Nobody on the Sport Truck staff is more than 35 years old. Yes, we have youthful exuberance on our side, which is good when we have to work overtime to put out the mag. But, there is one major drawback to not having an older...whoops, I mean, seasoned veteran on our team. That drawback is not having an immediate source of historical knowledge. We don't have an old soul around who's lived through the ups and downs of the custom truck world. No present staffer has experienced the gas crunch of the '70s, the reverse-offset wheel trend of the '80s, and a few weren't even old enough to drive when the first few body-dropped trucks were roaming the streets in the late-'80s and early-'90s. During an average day at the office, this doesn't matter much. We spend more time looking toward the future and busting ass in the present than we do worrying about the past. That worries me a bit. That old saying, "Those who don't know their history are doomed to repeat it," almost came true for us last week when we were ready to party.
When I came to work here, we talked about what issues would be cool to produce down the road, and someone mentioned that Sport Truck had an anniversary coming up. The number 20 was tossed out in a meeting, and I stuck it in the back of my brain, thinking that the magazine might be 20 years old. A quick look at the cover of our Sept. '05 issue, and I spotted the words "Volume 18." Yup, in two years we would be 20 years old, and that would be a fun milestone to celebrate. A short time later, I glanced through the magazine archive here at the office and noted that our first issue was published in November 1988. I didn't pay much attention to the date because I was having too much fun checking out all the vintage trucks and accessories and weird clothes people were wearing in the coverage. I wondered if the guys in the Oakley Blades sunglasses and parachute pants look back now and shake their heads in embarrassment.
Fast forward to this month and the staff sat down to plan out the Nov. '07 issue of Sport Truck. Volume 20 would be on the cover, and since it was the November issue, it was time to party, right? Wrong. About a week into the production of this issue, I began tracking down old staffers and really dissecting the old issues of the magazine for a history piece I wanted to write. During my research, I realized that if you counted 1989 as our first year anniversary-like counting your first birthday one year from your day of birth-the mag is only 19 years old. Not only were we not 20 years old, but we haven't printed 20 full volumes of the magazine, either. The giveaway was the first three issues of the magazine. The first issue had Nov. '88 and Volume 1 printed on the cover. The second magazine was printed as the Jan. '89 issue and miraculously had Volume 2 on the cover. There was no Dec. '88 issue, because the magazine wasn't printed monthly at this point. This is odd because I had always thought a volume equaled 12 full issues. Scanning the covers of the next few years of Sport Truck showed that the volume numbers had been dropped repeatedly throughout the years, even though the magazine was printed monthly after the early-'90s.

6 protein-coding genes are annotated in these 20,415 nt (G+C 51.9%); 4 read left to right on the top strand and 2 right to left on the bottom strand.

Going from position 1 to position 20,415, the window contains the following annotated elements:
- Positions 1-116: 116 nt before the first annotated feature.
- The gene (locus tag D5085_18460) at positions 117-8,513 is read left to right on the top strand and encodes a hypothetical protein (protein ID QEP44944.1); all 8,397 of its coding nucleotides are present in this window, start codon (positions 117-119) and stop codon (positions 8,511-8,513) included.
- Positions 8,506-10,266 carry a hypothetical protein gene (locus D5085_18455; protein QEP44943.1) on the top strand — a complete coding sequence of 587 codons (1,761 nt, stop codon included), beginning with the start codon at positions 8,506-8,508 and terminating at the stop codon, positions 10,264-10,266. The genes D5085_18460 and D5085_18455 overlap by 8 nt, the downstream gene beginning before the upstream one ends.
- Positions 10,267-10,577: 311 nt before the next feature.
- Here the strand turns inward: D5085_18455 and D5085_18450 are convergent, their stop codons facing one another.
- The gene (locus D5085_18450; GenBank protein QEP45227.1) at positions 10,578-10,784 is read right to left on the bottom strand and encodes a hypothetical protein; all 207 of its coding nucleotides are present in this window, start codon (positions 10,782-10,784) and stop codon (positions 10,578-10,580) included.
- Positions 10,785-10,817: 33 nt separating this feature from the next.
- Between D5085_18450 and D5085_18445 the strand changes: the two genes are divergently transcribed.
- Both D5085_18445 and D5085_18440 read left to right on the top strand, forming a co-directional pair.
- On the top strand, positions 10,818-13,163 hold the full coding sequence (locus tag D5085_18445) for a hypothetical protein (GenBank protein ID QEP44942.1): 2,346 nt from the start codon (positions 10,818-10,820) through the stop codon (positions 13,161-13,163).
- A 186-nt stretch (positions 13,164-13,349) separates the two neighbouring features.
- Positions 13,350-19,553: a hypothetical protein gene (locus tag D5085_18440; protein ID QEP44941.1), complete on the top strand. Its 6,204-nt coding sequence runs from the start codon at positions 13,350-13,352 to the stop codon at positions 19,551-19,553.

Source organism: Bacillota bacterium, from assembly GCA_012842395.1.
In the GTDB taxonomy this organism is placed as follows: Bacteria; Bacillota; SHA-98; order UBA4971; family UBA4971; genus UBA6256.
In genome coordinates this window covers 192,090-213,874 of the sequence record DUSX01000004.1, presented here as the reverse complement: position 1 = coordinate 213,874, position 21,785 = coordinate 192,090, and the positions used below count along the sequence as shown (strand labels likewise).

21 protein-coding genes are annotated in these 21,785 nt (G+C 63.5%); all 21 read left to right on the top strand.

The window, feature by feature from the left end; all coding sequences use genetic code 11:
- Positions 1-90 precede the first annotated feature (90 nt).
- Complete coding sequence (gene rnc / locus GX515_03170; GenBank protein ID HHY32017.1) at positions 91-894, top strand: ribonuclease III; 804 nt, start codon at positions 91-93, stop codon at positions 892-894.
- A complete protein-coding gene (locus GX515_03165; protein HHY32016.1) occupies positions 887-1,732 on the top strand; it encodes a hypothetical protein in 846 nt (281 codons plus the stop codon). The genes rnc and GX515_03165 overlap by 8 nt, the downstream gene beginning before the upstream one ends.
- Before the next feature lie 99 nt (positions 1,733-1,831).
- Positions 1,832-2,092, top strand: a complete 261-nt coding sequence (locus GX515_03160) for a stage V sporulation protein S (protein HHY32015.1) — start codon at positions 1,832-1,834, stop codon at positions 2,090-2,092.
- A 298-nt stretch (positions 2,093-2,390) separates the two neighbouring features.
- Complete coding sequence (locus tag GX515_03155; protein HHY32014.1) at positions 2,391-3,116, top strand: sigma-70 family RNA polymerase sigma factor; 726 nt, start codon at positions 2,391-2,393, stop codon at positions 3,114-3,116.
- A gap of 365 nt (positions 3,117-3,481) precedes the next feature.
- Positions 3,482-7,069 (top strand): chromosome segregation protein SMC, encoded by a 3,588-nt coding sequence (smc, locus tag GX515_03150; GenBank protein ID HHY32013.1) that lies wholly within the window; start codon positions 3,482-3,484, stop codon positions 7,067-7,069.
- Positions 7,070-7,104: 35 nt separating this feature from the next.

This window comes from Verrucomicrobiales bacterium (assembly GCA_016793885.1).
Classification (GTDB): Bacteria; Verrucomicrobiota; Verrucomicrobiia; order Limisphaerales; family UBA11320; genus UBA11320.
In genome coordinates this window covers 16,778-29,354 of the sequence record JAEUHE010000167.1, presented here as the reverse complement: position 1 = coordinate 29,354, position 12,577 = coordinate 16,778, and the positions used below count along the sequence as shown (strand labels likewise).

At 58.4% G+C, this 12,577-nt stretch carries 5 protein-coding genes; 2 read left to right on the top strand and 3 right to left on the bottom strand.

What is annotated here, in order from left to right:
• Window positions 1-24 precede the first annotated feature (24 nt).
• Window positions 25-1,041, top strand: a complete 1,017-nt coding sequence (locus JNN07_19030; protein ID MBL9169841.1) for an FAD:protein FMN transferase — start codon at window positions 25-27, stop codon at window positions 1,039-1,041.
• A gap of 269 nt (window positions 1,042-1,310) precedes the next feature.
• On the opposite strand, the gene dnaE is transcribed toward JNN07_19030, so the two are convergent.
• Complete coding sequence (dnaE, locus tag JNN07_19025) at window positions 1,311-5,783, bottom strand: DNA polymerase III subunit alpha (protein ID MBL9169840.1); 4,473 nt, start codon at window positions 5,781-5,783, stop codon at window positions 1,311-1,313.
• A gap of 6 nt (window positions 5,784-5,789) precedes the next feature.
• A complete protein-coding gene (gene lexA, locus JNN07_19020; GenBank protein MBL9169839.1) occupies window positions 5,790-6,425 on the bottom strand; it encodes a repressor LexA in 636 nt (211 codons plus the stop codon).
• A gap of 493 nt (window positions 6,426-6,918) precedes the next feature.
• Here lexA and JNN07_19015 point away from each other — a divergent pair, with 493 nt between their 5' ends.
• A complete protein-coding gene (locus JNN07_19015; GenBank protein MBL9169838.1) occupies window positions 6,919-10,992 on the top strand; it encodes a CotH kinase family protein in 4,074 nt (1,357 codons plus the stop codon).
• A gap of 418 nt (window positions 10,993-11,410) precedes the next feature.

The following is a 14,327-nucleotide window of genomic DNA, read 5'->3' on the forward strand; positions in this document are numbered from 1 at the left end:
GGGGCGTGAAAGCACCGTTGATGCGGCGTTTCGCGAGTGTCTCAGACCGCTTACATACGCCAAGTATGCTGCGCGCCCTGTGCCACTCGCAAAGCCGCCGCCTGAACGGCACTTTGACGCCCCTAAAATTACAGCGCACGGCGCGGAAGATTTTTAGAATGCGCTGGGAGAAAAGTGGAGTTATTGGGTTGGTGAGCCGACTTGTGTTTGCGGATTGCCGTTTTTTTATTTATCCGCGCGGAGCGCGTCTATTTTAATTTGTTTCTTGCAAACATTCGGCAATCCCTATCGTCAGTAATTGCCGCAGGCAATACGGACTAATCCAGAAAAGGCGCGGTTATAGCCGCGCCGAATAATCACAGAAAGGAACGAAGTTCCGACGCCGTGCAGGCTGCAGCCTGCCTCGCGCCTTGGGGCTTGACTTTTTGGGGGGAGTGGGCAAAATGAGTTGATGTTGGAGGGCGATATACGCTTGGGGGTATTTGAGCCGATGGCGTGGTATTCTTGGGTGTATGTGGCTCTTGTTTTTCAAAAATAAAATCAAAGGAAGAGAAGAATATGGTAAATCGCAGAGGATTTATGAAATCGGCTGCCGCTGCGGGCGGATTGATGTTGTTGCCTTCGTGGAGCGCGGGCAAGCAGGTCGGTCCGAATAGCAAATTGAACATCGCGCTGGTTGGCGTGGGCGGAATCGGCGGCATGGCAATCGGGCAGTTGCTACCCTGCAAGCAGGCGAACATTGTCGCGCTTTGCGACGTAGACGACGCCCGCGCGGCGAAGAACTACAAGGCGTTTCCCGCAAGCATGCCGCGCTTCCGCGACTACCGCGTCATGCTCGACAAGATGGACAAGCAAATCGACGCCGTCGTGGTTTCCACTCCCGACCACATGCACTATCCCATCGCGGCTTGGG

Sport Truck's first issue:...
Sport Truck's first issue: November, 1988
It began to feel like an episode of CSI, as I searched the archives looking for clues to the mystery of the missing volumes. I was determined to find out how old the magazine really was and how many issues we'd actually printed. I hit pay dirt in the May '89 issue. While browsing through the letters column, I discovered a letter that a reader wrote then-editor Drew Hardin, inquiring about the discrepancy regarding the number of volumes. Drew's response cleared up the confusion somewhat. Here's what he had to say: "Our editorial production manager convinced me that our first issue in 1989 should start a new volume. I'm as confused as you are. That person no longer works here."
So, the numbers went awry in the second issue of the mag, and although Drew wondered why, it stayed that way for the next four editors and 19 years of production. I haven't been able to track down Drew-our own magazine archive is incomplete and missing a few years worth of magazines-and since we don't have a veteran staffer around that was here from the beginning, I only have a vague guess as to how old the magazine is. The best I can tell is we've printed 229 issues so far, which would be an odd number to celebrate. So, we are shelving the celebration until we hit Volume 21, which makes perfect sense in a twisted kind of way. See you next month.